As Scott Henderson eloquently points out in his rebuttal to Karnani, free markets are not distinct entities that exist independent of social constructs – they are derivative of those constructs, and are shaped by them. Corporations do not generate profits and economic growth out of thin air – they rely on inputs provided by society. Resources flow between society and corporations along a two-way street. Private corporations reap the benefits of enhanced social welfare – in the form of stable government, functional communities, public infrastructure, ecological stability, and a healthy well-educated populace – just as individuals do.

Likewise, shareholders and board members exist within society. They are members of it. So Karnani’s suggestion that shareholders and boards won’t accept any constraints on short-term profit creation is bunk. They already do. As rational individuals, they are capable of weighing the private benefit of portfolio returns against the net public loss (in which they share) generated by a company’s actions. Hence most will agree that clean air, potable water, and safe working conditions are worth slightly reduced returns. That’s the pleasant side effect of free markets typically existing along side free government. If shareholders don’t sanction certain constraints, they can presumable organize to elect officials that will remove them. You may have noticed this tends to happen from time to time.

So then, if such intimate connections exist between companies, shareholders, and the public good, why have companies historically behaved as if they didn’t? And why hasn’t enlightened self-interest sufficed to check profit creation against social welfare loss? The answer lies in two factors: distance and time. Enhanced social welfare often strengthens a company’s bottom line indirectly (the connection may not be obvious), and over a long time horizon. Historically, this has caused companies to undervalue social welfare in their pursuit of short-term profits.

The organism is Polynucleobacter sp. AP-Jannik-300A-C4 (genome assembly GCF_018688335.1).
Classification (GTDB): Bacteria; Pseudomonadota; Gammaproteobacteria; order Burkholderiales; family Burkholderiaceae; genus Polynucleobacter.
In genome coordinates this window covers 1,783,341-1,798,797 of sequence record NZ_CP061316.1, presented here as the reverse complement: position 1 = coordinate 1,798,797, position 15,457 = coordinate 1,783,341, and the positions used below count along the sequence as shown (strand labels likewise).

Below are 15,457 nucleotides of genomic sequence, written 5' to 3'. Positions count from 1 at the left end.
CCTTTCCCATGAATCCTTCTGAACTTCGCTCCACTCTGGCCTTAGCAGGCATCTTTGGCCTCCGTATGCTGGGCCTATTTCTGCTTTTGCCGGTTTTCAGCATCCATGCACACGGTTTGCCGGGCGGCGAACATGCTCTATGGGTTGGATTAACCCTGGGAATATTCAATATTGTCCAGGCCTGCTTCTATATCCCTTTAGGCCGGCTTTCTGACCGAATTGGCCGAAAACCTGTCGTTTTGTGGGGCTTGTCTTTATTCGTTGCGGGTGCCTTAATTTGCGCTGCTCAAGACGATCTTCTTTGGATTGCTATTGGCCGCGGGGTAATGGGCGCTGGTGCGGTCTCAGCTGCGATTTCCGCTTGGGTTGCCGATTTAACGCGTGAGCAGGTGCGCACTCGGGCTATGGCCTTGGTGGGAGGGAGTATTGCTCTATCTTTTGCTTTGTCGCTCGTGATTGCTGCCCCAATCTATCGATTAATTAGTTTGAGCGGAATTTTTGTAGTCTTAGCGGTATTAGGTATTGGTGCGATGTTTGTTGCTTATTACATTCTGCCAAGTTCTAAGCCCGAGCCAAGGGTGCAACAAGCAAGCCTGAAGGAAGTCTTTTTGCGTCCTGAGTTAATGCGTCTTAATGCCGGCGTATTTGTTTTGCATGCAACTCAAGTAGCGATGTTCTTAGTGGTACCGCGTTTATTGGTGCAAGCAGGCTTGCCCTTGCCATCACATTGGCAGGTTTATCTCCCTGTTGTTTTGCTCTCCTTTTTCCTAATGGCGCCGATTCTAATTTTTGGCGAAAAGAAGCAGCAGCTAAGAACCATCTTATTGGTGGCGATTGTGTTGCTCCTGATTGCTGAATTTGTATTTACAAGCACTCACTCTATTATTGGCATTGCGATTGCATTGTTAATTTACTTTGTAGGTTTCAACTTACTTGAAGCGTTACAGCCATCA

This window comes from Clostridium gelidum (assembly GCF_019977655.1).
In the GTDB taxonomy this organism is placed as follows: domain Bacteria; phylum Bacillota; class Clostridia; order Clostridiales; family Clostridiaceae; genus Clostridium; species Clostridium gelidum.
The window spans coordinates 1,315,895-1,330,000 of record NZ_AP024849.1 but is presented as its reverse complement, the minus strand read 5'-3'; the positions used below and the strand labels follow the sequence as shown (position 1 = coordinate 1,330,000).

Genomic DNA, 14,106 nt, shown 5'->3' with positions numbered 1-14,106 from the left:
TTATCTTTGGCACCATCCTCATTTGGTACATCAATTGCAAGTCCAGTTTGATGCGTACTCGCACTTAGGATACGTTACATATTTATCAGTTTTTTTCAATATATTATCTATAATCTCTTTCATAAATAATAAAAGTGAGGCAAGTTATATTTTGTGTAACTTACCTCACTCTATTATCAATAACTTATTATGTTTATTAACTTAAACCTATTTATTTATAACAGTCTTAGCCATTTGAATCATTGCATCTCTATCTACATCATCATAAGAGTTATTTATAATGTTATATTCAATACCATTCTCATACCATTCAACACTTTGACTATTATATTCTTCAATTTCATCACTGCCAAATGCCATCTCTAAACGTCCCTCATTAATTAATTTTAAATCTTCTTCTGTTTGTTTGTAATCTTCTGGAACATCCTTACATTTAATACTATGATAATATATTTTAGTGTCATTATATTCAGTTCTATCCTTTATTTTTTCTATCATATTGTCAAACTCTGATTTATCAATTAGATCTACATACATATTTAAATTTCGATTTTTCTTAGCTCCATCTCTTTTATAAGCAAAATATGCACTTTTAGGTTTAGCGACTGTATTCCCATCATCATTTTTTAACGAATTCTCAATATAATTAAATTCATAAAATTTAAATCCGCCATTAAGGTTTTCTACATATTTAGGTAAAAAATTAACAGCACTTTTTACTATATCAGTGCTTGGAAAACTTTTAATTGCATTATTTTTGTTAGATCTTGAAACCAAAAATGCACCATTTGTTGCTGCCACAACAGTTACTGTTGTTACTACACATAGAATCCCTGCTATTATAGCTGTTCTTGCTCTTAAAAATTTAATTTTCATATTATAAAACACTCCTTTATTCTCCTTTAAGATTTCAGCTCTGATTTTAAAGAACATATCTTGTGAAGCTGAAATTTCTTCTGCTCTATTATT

Simultaneously, companies’ ability to externalize social welfare loss on to distant or future populations insulated them from shareholder pressure, while centralized and relatively controlled channels information distribution enabled them to shield shareholders and consumers from inconvenient information. If shareholders and consumers do not share the burden (or even the awareness) of social welfare loss, and will not feel the benefit of social welfare gain, then they can hardly be expected to endorse decisions that will reduce their own returns (or raise the prices they face) in the name of public good.

Today, these traditional buffers between private interests and the public good are breaking down. As Henderson describes, new tools of media and information exchange are changing the game. They are collapsing the distance and time that has historically shielded corporations from internalizing the full cost of their actions. Corporations can no longer shift the burden of present decisions onto distant populations or future generations, while enjoying immediate returns. They must now contend with a new set of realities:

  • Acting in favor of short-term profit over long-term sustainability can now hurt companies in the present, not just the future.
  • The flow of information is no longer controlled or linear (i.e. from corporation to public).
  • Shareholders and consumers now have the tools to perceive the true cost of the returns and products they enjoy. They may decide, as some already have, to lend their capital and purchasing power to companies that share their values – even if slightly lower returns or higher costs are the result.